Research Article: Pathway based therapeutic targets identification and development of an interactive database CampyNIBase of Campylobacter jejuni RM1221 through non-redundant protein dataset

Date Published: June 8, 2018

Publisher: Public Library of Science

Author(s): Mohammad Uzzal Hossain, Taimur Md. Omar, Iftekhar Alam, Keshob Chandra Das, A. K. M. Mohiuddin, Chaman Ara Keya, Md. Salimullah, Patrick Jon Biggs.

http://doi.org/10.1371/journal.pone.0198170

Abstract

The bacterial species Campylobacter jejuni RM1221 (CjR) is the primary cause of campylobacteriosis which poses a global threat for human health. Over the years the efficacy of antibiotic treatment is becoming more fruitless due to the development of multiple drug resistant strains. Therefore, identification of new drug targets is a valuable tool for the development of new treatments for affected patients and can be obtained by targeting essential protein(s) of CjR. We conducted this in silico study in order to identify therapeutic targets by subtractive CjR proteome analysis. The most important proteins of the CjR proteome, which includes chokepoint enzymes, plasmid, virulence and antibiotic resistant proteins were annotated and subjected to subtractive analyses to filter out the CjR essential proteins from duplicate or human homologous proteins. Through the subtractive and characterization analysis we have identified 38 eligible therapeutic targets including 1 potential vaccine target. Also, 12 potential targets were found in interactive network, 5 targets to be dealt with FDA approved drugs and one pathway as potential pathway based drug target. In addition, a comprehensive database ‘CampyNIBase’ has also been developed. Besides the results of this study, the database is enriched with other information such as 3D models of the identified targets, experimental structures and Expressed Sequence Tag (EST) sequences. This study, including the database might be exploited for future research and the identification of effective therapeutics against campylobacteriosis. URL: (http://nib.portal.gov.bd/site/page/4516e965-8935-4129-8c3f-df95e754c562#Banner).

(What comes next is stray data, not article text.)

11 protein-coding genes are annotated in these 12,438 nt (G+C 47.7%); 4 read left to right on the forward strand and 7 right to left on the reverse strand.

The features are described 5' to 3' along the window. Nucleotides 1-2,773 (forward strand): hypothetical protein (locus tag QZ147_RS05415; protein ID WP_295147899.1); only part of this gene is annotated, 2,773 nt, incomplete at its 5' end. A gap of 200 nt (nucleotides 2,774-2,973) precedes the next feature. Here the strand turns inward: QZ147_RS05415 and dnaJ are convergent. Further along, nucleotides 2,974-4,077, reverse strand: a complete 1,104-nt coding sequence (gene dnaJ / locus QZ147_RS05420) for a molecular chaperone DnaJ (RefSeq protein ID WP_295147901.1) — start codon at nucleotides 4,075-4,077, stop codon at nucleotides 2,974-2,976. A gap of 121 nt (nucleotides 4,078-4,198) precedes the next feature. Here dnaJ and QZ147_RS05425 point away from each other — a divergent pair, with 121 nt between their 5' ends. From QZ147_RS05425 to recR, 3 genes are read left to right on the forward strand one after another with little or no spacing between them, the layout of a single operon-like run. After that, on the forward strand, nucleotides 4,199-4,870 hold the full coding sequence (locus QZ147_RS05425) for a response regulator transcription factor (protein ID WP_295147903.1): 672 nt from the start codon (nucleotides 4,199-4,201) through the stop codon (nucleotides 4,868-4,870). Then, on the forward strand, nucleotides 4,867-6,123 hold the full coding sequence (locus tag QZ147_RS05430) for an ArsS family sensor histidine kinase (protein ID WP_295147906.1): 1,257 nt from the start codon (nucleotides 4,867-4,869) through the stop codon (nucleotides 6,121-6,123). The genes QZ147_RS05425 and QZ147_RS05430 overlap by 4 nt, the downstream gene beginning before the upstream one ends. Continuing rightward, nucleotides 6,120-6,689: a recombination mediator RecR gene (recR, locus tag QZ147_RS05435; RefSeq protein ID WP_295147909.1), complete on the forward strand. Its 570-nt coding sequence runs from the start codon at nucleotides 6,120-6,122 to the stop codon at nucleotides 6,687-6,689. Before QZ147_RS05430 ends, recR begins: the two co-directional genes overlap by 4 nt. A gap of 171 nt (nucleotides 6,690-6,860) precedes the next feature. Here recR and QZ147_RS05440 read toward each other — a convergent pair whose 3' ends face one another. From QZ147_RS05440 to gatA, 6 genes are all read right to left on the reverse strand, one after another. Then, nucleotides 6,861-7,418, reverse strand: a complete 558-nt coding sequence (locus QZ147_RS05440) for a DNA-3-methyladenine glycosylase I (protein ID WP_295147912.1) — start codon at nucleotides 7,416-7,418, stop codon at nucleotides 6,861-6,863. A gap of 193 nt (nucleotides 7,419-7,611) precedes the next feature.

Partial Text